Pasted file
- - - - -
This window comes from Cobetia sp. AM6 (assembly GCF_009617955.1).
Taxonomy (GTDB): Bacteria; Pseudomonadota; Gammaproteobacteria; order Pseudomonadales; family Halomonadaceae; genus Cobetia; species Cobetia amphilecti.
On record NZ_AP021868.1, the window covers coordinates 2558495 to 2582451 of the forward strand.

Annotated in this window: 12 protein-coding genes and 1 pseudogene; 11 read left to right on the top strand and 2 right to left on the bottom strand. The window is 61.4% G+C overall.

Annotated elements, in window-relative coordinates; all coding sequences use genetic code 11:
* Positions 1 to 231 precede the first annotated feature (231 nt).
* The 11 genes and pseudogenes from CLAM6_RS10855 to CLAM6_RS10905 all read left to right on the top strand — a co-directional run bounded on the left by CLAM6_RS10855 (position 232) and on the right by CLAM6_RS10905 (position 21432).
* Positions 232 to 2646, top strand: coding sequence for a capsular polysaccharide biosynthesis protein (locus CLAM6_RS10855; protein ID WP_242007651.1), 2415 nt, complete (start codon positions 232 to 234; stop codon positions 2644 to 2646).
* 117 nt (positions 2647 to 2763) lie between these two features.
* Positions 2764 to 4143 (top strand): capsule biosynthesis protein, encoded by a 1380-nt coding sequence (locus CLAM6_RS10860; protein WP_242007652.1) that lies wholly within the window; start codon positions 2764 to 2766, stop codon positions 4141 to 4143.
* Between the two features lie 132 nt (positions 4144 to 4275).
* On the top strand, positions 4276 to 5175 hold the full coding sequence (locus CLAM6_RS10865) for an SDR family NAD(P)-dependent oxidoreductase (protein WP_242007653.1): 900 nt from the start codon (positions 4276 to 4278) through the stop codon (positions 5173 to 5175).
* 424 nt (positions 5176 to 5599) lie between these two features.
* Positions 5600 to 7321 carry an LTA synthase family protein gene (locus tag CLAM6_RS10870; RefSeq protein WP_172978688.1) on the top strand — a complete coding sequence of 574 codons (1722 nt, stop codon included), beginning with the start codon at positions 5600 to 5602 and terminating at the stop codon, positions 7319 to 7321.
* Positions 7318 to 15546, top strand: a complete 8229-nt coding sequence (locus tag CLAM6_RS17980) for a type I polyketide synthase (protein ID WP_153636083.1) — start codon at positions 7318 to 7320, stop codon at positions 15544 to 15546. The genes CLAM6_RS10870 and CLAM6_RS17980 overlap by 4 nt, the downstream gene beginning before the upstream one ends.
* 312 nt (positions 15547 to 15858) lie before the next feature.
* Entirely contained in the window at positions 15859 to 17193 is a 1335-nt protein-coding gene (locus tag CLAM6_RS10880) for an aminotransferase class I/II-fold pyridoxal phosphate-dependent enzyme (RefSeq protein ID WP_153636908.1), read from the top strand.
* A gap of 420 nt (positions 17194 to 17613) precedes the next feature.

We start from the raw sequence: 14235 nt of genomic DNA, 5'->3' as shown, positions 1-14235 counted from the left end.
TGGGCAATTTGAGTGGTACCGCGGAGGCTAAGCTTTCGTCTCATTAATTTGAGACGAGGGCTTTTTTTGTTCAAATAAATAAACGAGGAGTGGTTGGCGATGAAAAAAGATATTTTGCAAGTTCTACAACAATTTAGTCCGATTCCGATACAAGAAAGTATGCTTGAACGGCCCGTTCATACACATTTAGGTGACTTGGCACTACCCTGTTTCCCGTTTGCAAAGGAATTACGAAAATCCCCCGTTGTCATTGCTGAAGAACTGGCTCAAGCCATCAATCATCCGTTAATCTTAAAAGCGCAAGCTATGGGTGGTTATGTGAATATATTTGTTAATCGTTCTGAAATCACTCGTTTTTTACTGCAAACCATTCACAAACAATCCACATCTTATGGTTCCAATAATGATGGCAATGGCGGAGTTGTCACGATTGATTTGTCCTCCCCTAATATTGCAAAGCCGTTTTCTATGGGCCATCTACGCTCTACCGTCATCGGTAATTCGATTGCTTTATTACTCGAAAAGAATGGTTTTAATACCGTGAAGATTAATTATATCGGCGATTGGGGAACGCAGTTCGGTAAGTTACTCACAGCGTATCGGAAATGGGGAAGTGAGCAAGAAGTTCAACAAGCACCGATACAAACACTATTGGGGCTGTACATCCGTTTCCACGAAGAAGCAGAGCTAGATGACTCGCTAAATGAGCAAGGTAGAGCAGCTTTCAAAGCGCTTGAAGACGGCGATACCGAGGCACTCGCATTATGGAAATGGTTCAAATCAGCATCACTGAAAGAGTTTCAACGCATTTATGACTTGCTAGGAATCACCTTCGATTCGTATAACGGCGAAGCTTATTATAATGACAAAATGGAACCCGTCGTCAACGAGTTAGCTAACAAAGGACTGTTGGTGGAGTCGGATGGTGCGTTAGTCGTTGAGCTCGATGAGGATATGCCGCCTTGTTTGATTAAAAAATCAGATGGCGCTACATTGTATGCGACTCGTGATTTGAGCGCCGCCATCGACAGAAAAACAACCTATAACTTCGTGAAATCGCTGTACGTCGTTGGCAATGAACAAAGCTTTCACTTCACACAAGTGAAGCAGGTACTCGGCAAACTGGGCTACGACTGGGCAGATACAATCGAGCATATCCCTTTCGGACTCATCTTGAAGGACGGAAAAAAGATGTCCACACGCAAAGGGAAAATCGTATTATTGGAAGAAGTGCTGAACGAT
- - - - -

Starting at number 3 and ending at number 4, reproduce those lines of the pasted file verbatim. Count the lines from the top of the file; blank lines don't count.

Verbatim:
On record NZ_AP021868.1, the window covers coordinates 2558495 to 2582451 of the forward strand.

Annotated in this window: 12 protein-coding genes and 1 pseudogene; 11 read left to right on the top strand and 2 right to left on the bottom strand. The window is 61.4% G+C overall.